Yankees' infielder George "Snuffy" Stirnweiss. Mandatory Credit: myyesnetwork.com

Do You Remember: Snuffy Stirnweiss


Earlier this week, I was looking through old children’s videos to see if the film was still intact, and to finally give myself a reason to throw stuff out of the house. I came across an old Sesame Street episode, with Big Bird and Mr. Snuffleupagus. When Bird called for  “Snuffy,” I had my player.

During World War II, several of baseball’s greats (Joe DiMaggio, Ted Williams, etc.) fought overseas and put their promising careers on hold. While Snuffy Stirnweiss was only 24 during his Major League debut in 1943 and was not a bench player per say, he was definitely given many more opportunities to play during wartime than in peacetime.

Originally a shortstop who wore #2 on the back of his shirt, Stirnweiss was a former North Carolina Tar Heel who toiled in the minors for a few seasons. In fact, the only reason why he was playing baseball was due to ulcers. The military would not allow Stirnweiss to fight, and he was forced to stay home. Nevertheless, he played his first Major League game for the Yankees in April of 1943. That season he would only play 83 games, with a .219 average and 20 errors in the field. Yet, the Yankees would win the World Series over the St. Louis Cardinals, with Stirnweiss batting once in five games. Next season, he would switch positions to the other side of the infield, manning second base, and would become a transcendent player for the next two seasons.

1944 was a whole new Snuffy. Not only did Stirnweiss lead baseball with 723 plate appearances, but would also eclipse the American League in runs (125), hits (205), triples (16), WAR (8.5), and stolen bases (55) in the dead ball era. A lock for AL MVP? No; he finished fourth in the voting behind Detroit pitchers Hal Newhouser and Dizzy Trout, who won 29 and 27 games, respectfully. Third place was St. Louis Browns shortstop Vern Stephens, who carried his team to the Fall Classic only to lose against the crosstown rival Cardinals. The Yankees would finish in third place and miss the playoffs.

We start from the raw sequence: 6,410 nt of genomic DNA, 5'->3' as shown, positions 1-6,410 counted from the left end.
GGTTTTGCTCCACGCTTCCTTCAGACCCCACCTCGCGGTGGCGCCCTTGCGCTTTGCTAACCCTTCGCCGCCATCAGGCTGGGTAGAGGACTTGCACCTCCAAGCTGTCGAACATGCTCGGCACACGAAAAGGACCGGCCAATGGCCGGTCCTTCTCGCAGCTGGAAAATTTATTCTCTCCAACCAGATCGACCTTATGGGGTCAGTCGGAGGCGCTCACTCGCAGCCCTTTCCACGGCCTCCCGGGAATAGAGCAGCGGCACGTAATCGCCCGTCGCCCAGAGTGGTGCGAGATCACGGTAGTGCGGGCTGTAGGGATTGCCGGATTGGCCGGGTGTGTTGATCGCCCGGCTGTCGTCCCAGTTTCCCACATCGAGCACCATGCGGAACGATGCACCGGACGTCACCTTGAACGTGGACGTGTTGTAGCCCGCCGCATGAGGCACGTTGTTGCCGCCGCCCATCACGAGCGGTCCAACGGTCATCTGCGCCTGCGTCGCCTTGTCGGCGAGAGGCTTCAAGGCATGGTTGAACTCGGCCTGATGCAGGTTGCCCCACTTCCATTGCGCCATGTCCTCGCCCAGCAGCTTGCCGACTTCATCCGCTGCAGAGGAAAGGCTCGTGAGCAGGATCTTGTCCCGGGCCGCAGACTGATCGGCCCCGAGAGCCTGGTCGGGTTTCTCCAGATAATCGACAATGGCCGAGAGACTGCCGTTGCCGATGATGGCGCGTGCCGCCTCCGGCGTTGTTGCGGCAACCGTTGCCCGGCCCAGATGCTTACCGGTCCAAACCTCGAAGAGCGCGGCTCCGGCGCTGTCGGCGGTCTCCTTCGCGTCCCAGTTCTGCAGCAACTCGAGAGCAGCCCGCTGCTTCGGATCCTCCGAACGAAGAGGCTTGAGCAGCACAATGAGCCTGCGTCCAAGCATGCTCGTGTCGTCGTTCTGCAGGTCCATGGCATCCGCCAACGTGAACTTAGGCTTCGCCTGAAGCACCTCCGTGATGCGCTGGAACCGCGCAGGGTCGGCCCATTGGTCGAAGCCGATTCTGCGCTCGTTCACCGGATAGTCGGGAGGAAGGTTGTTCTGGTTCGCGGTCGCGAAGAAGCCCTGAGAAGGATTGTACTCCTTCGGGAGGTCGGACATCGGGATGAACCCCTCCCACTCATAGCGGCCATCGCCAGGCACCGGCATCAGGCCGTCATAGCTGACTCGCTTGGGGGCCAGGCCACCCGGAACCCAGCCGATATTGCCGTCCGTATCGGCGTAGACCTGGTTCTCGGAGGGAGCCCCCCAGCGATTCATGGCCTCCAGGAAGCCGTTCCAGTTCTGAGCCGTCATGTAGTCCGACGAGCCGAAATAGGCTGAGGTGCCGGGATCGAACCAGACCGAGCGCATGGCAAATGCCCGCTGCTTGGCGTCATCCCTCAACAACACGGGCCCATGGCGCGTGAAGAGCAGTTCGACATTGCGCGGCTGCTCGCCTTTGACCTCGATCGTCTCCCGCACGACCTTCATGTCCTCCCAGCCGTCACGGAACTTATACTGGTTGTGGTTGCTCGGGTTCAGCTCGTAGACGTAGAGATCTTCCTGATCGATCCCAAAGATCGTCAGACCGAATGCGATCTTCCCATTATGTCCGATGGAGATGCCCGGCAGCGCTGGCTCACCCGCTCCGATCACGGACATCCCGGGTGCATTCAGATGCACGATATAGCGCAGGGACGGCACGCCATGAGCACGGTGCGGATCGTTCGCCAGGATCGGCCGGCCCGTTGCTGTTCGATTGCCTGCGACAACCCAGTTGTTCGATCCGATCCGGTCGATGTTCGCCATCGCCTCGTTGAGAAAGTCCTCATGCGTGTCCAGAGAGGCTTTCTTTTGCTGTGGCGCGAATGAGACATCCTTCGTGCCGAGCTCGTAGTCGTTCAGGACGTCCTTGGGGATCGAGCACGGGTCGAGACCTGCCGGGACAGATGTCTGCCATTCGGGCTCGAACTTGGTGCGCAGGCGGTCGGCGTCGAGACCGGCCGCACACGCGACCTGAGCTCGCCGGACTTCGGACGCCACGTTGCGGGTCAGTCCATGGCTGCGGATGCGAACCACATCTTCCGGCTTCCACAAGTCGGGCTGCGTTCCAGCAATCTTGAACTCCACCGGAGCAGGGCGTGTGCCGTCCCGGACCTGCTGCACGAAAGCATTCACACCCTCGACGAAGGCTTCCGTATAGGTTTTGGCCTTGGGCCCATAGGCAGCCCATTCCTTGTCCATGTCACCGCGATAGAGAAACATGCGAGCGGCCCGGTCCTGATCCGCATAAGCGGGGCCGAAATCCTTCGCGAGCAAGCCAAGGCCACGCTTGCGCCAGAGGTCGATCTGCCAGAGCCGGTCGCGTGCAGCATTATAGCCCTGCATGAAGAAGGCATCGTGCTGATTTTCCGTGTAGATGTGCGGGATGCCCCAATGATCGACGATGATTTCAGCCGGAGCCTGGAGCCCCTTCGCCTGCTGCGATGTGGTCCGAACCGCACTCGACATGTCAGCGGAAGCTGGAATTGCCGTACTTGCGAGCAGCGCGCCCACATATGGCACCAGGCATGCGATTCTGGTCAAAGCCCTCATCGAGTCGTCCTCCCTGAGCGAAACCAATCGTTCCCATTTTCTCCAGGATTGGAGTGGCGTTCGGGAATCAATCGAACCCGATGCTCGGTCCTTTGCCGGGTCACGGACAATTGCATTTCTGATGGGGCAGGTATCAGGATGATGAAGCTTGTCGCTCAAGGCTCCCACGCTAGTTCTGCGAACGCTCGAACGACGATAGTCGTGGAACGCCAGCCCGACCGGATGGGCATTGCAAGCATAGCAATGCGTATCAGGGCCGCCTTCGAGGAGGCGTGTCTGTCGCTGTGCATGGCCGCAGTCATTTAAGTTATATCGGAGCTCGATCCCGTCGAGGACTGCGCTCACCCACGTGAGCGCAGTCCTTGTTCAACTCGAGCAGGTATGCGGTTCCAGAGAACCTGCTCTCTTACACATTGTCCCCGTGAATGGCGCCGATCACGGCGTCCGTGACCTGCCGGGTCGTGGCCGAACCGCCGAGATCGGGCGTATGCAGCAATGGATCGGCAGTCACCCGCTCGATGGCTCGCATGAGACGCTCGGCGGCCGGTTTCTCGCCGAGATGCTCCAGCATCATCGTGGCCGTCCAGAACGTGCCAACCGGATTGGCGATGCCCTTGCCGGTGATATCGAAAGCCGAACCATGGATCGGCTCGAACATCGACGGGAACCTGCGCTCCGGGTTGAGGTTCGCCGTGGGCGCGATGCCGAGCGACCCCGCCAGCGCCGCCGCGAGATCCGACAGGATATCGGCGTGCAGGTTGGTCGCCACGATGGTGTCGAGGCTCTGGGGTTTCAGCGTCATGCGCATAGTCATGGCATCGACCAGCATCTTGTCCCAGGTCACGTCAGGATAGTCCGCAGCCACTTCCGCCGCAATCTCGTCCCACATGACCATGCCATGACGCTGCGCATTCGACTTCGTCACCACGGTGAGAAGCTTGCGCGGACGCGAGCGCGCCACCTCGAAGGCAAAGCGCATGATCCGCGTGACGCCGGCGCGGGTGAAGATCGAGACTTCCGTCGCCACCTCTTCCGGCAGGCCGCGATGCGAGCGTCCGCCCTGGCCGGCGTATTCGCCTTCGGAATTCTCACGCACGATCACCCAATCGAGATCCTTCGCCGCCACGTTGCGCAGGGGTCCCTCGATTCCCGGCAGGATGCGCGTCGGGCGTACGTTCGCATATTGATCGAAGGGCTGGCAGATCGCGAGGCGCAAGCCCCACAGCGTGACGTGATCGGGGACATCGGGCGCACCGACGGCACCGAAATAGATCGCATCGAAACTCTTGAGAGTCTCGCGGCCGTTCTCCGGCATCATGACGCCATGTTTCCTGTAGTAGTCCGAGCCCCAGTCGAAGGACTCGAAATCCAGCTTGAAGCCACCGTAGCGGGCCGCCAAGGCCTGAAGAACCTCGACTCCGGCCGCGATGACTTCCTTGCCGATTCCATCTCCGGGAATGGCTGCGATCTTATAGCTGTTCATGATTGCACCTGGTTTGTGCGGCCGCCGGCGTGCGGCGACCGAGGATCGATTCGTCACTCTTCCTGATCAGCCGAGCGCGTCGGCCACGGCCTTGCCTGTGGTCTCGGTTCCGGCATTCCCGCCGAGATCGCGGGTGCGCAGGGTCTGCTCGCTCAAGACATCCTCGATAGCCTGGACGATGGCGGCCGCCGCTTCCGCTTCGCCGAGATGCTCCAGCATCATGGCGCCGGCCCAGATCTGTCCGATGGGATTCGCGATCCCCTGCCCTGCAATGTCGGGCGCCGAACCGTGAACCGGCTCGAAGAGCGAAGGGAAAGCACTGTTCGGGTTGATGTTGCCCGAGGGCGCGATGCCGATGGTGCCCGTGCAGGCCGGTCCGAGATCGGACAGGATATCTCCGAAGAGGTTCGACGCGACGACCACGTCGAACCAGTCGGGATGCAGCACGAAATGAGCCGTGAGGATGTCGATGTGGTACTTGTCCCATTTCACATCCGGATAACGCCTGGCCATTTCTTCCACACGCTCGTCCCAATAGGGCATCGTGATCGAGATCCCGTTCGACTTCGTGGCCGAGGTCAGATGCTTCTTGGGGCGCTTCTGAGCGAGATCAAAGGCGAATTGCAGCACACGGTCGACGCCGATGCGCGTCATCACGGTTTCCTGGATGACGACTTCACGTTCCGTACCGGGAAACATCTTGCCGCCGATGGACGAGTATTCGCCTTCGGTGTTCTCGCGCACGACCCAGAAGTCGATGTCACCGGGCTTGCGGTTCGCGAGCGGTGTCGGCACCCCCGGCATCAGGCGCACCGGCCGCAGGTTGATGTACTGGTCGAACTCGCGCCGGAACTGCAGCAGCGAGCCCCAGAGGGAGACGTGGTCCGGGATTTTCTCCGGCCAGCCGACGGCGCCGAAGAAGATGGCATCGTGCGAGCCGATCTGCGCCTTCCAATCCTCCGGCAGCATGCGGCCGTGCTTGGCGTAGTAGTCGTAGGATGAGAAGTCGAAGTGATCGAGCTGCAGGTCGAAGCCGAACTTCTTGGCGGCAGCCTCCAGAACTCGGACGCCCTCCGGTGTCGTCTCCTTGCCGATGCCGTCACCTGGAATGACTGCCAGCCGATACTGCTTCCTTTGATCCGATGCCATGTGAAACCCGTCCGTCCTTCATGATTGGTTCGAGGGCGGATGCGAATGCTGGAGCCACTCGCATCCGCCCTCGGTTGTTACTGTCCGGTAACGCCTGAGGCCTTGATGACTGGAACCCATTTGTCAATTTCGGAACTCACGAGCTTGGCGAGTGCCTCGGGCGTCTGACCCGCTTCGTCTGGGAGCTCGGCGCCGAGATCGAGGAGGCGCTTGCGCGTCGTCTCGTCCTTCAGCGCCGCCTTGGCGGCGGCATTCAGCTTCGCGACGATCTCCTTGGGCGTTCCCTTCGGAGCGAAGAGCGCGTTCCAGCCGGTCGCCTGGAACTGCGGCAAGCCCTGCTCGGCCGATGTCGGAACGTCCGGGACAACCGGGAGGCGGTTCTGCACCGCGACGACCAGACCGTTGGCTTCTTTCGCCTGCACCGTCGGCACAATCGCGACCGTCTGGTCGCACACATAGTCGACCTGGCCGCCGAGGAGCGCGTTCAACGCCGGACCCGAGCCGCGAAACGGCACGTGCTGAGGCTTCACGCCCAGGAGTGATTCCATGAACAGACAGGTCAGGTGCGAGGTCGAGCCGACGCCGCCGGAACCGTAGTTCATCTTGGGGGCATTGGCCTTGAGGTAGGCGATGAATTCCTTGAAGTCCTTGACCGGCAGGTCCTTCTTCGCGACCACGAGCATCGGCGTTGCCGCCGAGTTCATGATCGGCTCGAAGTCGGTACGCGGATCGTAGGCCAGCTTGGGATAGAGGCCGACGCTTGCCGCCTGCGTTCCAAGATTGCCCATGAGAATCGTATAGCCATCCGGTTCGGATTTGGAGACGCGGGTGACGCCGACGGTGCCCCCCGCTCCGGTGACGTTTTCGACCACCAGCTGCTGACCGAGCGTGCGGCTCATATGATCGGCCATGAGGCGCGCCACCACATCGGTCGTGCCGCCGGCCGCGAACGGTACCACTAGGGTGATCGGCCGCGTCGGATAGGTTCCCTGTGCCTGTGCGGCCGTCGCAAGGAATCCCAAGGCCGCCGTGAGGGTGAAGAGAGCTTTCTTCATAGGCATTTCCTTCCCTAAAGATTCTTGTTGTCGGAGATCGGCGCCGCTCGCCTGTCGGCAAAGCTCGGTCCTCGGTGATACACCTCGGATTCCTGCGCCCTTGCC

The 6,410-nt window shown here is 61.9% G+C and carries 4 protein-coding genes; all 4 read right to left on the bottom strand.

As if to prove the previous season was not a fluke, Stirnweiss again led all of the AL in plate appearances (718), at-bats (632), runs (107), hits (195), triples (22), stolen bases (33), batting average (.309), and a slew of other categories. However, the MVP and the playoffs slipped through his grasp again, finishing behind Newhouser and the Tigers again.

Finally the war was ending during 1945, which meant not only the return of American heroes, but the return of baseball heroes. DiMaggio’s and others homecomings signaled a decline in Snuffy’s career, as his lineup spot was replaced by Phil Rizzuto, and his position taken by Joe Gordon. While Stirnweiss was voted for his first All-Star game, he was a different player, with only 122 hits and 18 stolen bases, a far cry from his last few years.

1947 was in some ways a bounce back year. Joe Gordon was traded to Cleveland for Allie Reynolds, and Snuffy regained second base. He would score 102 times, and started all seven games of the 1947 World Series, in which the Yankees were victorious.

Stirnweiss would play on another WS team before being sent to the Browns in 1950, with mixed results. The following year, he was traded to Joe Gordon’s team, the Indians, for his final 51 games.

Snuffy Stirnweiss retired at the age of 33 with career totals that don’t show nearly how important he was for the Yankees during a dark time in history. Tragically, the Red Bank resident was killed six years later at the age of 39 when a train he was on derailed and fell off a bridge. Even though Stirnweiss has no retired number, or street, or monument, he remains an integral part in the continuation of Yankees’ baseball throughout the 1940s.

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Tags: Baseball History New York Yankees Snuffy Stirnweiss